Pakatan Harapan should worry instead about ‘enemies’ they’re sleeping with

Philip Golingai

ڤاكتن هارڤن هاروس لبيه بيمبڠ موسوه دالم سليموت

THE elephant in the room in Malaysian politics right now is Pakatan Nasional.

There is intense talk that a new government is in the making and it involves almost all parties and MPs except from DAP, Datuk Seri Anwar Ibrahim and MPs loyal to the PKR president, and Datuk Seri Najib Razak and parliamentarians aligned to the former prime minister.

Such a plot to replace the Pakatan Harapan (PH) government is clearly present, but there are politicians who ignore the elephant in the room. Or perhaps, they are in denial.

They claimed that the PH government is stable and slammed reports on Pakatan Nasional, terming it “fake news”.

However, a day later, the same politicians admitted that Pakatan Nasional was a “clear and present danger” which will allow PAS and Barisan Nasional to replace PH.

By saying that the reports are fake news in the first place and then making a U-turn the next day, aren’t these politicians themselves peddling fake news?

Some of these critics – in their selective amnesia – have singled out The Star and Sin Chew Daily for even writing about Pakatan Nasional.

They ignore the fact that the journalists of these two media groups are just doing their job, which is to report what’s happening on the ground.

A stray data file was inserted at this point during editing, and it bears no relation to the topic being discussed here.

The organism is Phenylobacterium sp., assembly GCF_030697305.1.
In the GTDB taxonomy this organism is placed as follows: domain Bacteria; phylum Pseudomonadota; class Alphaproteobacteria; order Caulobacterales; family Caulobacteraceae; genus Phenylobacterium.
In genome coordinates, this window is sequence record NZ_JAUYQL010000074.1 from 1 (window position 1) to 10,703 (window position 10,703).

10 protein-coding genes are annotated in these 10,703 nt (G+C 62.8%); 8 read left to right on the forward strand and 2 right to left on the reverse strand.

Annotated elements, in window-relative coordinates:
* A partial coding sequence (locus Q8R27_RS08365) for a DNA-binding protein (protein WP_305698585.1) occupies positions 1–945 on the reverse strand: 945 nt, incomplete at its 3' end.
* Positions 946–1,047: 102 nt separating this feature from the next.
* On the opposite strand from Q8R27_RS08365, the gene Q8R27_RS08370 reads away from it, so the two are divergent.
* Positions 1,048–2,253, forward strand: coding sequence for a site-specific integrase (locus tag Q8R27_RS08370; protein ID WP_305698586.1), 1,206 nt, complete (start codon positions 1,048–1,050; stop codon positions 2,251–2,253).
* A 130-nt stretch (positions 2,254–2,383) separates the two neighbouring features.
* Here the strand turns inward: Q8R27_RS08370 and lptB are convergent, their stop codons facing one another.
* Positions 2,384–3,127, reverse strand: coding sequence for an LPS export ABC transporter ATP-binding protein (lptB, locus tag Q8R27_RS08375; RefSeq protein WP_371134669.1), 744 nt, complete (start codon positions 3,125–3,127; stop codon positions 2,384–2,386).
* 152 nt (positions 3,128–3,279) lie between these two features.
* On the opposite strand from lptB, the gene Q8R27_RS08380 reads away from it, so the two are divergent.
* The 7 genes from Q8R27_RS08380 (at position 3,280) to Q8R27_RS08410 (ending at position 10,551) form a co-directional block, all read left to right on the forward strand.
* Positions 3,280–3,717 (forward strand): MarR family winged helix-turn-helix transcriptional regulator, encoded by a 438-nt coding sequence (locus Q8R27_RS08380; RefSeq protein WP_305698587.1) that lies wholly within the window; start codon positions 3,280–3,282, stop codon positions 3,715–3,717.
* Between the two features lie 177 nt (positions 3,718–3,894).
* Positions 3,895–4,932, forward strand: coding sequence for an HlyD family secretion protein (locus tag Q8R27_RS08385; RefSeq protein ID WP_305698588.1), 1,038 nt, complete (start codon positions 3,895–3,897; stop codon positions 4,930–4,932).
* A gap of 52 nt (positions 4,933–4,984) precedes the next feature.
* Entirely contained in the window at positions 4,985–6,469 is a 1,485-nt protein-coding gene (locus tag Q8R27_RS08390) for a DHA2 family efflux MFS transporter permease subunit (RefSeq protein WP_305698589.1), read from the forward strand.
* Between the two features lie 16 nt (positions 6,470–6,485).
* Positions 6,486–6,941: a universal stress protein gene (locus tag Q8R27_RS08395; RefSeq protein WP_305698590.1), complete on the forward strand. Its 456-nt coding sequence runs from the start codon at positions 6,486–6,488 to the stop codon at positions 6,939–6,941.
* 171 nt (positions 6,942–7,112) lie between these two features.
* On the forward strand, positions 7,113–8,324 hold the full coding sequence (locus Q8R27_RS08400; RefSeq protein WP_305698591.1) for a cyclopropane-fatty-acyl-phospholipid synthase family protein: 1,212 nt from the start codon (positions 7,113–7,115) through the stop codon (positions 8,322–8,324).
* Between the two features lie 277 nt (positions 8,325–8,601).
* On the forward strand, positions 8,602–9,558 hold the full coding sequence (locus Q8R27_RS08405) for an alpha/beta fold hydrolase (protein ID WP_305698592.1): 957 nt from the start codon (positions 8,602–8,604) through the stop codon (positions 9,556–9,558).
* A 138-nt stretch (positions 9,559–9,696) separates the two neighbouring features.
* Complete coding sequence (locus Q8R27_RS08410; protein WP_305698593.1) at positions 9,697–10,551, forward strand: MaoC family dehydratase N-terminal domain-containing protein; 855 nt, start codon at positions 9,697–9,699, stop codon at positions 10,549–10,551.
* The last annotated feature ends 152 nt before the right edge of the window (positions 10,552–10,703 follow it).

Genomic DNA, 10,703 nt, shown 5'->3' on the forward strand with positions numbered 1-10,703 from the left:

They ignore the fact that The Star and Sin Chew Daily are doing what other news organisations have been doing, and it is their duty to write about Pakatan Nasional. The same critics, however, are silent about other news organisations although they reported on the same issue.

They ignore the fact that some PH politicians admitted that there is a Pakatan Nasional plot to overthrow the ruling coalition.

These politicians also blame everybody – including Umno and PAS – for trying to bring PH down. They don’t blame the “enemies” they are sleeping with inside the blanket called PH.

How can Umno (39 MPs) and PAS (18 MPs) bring PH down when they only have 57 MPs, which is not enough to form a minority government?

If PH’s four parties – PKR (50 MPs), DAP (42 MPs), Parti Pribumi Bersatu Malaysia (26 MPs) and Amanah (11 MPs) – and its ally Parti Warisan Sabah (nine MPs) – do not have any of the 138 MPs dreaming of a Pakatan Nasional coalition government, then these politicians shouldn’t worry that the ruling coalition will fall.




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